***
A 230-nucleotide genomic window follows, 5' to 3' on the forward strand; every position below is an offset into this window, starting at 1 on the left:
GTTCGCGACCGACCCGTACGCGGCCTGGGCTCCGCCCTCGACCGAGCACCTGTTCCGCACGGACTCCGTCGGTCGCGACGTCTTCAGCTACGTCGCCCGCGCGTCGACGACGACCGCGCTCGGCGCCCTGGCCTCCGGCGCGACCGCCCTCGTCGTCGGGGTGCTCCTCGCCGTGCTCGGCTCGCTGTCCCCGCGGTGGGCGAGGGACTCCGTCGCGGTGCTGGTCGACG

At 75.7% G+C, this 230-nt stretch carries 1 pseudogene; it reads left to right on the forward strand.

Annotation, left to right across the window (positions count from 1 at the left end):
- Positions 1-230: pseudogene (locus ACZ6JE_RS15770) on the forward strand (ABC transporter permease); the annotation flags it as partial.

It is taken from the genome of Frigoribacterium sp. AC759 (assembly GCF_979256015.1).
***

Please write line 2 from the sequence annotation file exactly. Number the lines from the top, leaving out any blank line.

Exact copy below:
GTTCGCGACCGACCCGTACGCGGCCTGGGCTCCGCCCTCGACCGAGCACCTGTTCCGCACGGACTCCGTCGGTCGCGACGTCTTCAGCTACGTCGCCCGCGCGTCGACGACGACCGCGCTCGGCGCCCTGGCCTCCGGCGCGACCGCCCTCGTCGTCGGGGTGCTCCTCGCCGTGCTCGGCTCGCTGTCCCCGCGGTGGGCGAGGGACTCCGTCGCGGTGCTGGTCGACG